West indian people

Indigenous peoples flocked to DC for ICWA hearing

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The United States Supreme Court heard oral argument on Wednesday, November 9, 2022 in Haaland v. Brackeen, a case that will decide whether the ICWA is constitutional. Kimberly Jump-CrazyBear, Osage and Oglala of Virginia hold a sign in support of ICWA. (Photo by Jourdan Bennett-Begaye/Indian Country Today)

Kimberly Jump-CrazyBear held up a self-made “Uphold ICWA” sign in front of the United States Supreme Court in Washington, DC, on the morning of November 9.

“I’m just here on behalf of all of you who can’t be here today. To help lend my voice,” she said before the start of oral argument for Haaland v. Brackeen. “Without our children, we no longer have a people.” Jump-CrazyBear is Osage and Oglala Lakota who grew up in Virginia.

As Jump-CrazyBear held and alternated their sign, a woman across the street at the rally said over loudspeakers, “If you take our kids, you take our identity.”

Jump-CrazyBear was one of hundreds of Indigenous people and allies who appeared before the nation’s highest court to show their support for the Indian Child Welfare Act.

Around 60 people lined up waiting to be seated inside the courthouse to watch the closing arguments. Many sat between the Capitol and the courthouse to listen to three hours of argument on their headphones, and others listened to the line of speakers and songs all morning and into noon.

Haaland v. Brackeen is challenging India‘s Child Protection Act, a law which has been called the “gold standard” in child protection by many child protection organisations. It was enacted in 1978 to “put an end to the unnecessary forced removal of indigenous children from their families”, said Sarah Kastelic, a registered citizen of the Ouzinkie indigenous village and executive director of the National Indian Child Welfare Association.

Sarah Kastelic, executive director of the National Indian Child Welfare Association and a registered citizen of Ouzinkie’s native village, stands outside the U.S. Supreme Court with a sign in her language in Washington, DC on November 9, 2022. (Photo by Jourdan Bennett-Begaye, Indian country today)

“So in our organization, one of the things we talk about is the colonization recipe,” Kastelic said. This recipe is “systematically followed by colonizers to colonize indigenous peoples”.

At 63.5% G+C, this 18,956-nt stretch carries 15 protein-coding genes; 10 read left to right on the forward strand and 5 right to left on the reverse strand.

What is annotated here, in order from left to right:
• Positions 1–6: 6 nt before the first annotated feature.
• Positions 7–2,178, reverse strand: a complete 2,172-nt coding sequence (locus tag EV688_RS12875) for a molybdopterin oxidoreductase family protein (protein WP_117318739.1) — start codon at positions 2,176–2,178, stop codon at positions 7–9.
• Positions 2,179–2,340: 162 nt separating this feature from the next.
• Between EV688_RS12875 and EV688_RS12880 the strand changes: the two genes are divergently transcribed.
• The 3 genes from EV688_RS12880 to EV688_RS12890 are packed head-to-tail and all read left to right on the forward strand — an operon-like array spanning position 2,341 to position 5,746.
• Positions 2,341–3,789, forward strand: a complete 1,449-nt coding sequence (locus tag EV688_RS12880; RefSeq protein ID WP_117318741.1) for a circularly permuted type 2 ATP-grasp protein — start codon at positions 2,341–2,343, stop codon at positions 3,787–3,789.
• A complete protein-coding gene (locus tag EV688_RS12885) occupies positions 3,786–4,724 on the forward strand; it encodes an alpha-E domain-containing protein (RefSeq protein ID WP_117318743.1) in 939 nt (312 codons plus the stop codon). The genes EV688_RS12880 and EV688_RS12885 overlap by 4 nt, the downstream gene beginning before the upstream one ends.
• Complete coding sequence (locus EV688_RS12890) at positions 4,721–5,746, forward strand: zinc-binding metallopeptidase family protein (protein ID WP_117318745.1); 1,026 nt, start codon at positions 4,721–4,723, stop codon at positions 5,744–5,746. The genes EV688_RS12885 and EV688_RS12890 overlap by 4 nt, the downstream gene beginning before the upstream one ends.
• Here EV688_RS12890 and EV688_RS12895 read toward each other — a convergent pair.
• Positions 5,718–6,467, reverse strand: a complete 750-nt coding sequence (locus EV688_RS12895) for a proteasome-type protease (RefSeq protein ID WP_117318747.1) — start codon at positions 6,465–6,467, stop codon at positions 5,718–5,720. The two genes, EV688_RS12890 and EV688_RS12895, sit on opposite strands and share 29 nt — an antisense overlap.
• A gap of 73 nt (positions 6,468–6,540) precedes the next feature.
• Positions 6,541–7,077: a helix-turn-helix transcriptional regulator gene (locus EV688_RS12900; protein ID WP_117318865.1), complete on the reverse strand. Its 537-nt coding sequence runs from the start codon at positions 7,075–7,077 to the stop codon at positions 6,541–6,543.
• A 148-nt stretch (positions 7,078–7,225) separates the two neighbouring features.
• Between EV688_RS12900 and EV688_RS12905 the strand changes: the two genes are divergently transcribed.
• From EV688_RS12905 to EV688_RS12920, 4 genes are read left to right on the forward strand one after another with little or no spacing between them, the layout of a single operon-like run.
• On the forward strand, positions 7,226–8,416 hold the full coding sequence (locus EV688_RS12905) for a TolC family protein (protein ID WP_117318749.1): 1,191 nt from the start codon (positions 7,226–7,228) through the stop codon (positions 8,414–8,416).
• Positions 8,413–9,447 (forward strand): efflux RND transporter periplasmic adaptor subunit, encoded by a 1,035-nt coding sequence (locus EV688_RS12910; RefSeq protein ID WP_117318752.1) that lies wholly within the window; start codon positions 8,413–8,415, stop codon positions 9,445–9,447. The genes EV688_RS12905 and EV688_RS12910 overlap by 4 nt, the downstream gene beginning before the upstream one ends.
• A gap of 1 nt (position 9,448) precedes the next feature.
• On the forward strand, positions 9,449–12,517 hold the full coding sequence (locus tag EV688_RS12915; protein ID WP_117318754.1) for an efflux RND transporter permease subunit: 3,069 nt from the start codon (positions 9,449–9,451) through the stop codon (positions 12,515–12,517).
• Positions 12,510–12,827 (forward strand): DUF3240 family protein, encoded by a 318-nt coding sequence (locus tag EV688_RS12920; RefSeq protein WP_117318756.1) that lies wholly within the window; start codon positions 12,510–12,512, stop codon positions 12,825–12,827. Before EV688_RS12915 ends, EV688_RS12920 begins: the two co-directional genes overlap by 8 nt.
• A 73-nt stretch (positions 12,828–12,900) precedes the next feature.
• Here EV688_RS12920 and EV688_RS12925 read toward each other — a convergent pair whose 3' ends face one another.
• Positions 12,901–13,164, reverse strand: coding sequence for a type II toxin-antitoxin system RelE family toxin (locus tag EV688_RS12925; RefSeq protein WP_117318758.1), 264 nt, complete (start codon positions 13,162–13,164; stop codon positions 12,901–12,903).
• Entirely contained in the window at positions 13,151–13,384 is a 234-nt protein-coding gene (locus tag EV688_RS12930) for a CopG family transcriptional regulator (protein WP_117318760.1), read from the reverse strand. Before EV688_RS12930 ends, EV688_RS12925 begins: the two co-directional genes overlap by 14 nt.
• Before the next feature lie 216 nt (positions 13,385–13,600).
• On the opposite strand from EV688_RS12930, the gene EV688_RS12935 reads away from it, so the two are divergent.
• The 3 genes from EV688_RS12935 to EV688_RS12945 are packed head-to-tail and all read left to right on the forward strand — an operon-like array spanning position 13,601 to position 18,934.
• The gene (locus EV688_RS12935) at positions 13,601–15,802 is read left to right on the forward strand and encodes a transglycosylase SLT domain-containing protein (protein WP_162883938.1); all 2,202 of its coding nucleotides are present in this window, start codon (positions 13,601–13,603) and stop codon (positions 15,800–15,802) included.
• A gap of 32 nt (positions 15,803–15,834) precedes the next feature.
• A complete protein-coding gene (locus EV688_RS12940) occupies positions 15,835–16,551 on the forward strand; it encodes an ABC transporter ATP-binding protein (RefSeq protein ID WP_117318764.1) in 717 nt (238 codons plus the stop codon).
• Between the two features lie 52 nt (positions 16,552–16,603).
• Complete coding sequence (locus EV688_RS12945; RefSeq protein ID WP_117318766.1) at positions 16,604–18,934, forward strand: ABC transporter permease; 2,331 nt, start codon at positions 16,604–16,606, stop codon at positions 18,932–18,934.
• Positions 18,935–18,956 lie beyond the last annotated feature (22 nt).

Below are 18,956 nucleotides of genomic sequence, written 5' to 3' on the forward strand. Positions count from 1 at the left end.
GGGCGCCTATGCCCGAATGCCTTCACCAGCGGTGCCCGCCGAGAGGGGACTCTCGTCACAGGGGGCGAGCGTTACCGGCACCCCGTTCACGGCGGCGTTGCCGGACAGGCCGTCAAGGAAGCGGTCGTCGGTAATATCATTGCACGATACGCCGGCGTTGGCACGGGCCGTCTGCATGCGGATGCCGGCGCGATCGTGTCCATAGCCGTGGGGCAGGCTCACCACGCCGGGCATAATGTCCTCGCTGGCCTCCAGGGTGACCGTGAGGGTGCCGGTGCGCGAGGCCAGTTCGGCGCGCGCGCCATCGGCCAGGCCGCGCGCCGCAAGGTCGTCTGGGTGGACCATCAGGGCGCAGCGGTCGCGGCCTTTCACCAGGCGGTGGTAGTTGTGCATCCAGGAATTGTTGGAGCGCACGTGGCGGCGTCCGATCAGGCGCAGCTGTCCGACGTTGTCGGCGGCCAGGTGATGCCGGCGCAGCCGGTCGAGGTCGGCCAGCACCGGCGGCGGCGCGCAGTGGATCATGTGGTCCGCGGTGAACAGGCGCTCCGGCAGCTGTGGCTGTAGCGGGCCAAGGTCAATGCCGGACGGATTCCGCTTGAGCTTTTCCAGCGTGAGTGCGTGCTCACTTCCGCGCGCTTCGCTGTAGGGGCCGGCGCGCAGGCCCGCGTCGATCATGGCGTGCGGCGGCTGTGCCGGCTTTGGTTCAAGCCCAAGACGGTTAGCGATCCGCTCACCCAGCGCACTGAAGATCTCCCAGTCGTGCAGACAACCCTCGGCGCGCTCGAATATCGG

She said there were five ingredients:

“Take the land; »
“Controlling natural resources, in particular water; »
“Usurping, replacing indigenous governance to delegitimize indigenous thought; »
“Undermining Indigenous worldview, values, traditions and beliefs; ” and
And number five, “the most important ingredient,” she says, is to “separate Indigenous children from their sense of identity, their culture, their sense of belonging, that sense of connection to something. “.

This would fit the UN definition of genocide.

“So when we look at what the child welfare system has done, it’s been following the boarding school policy closely, as federal boarding schools have fallen in popularity, the child welfare system has taken over. where the education system left off,” Kastelic said. “It’s not a coincidence, it’s intentional.”

Among the dozens of people carrying ICWA signs was Bobbie Hamilton. She traveled 1,300 miles from El Reno, Oklahoma, with 150 citizens of the Cheyenne and Arapaho tribes to show their support.

Hamilton is on the front line of Indian child protection. She is an Indian social worker with the Cheyenne and Arapaho tribes and a foster worker. She retired from the US government as a registered nurse with Veterans Affairs and the Indian Health Service.

Hearing the oral arguments hit her hard, she said.

Bobbie Hamilton, of the Cheyenne and Arapaho tribes, traveled 1,300 miles from Oklahoma to show her support for India’s Child Welfare Act before the United States Supreme Court in Washington, DC on November 9, 2022 (Photo by Jourdan Bennett-Begaye, Indian Country Today)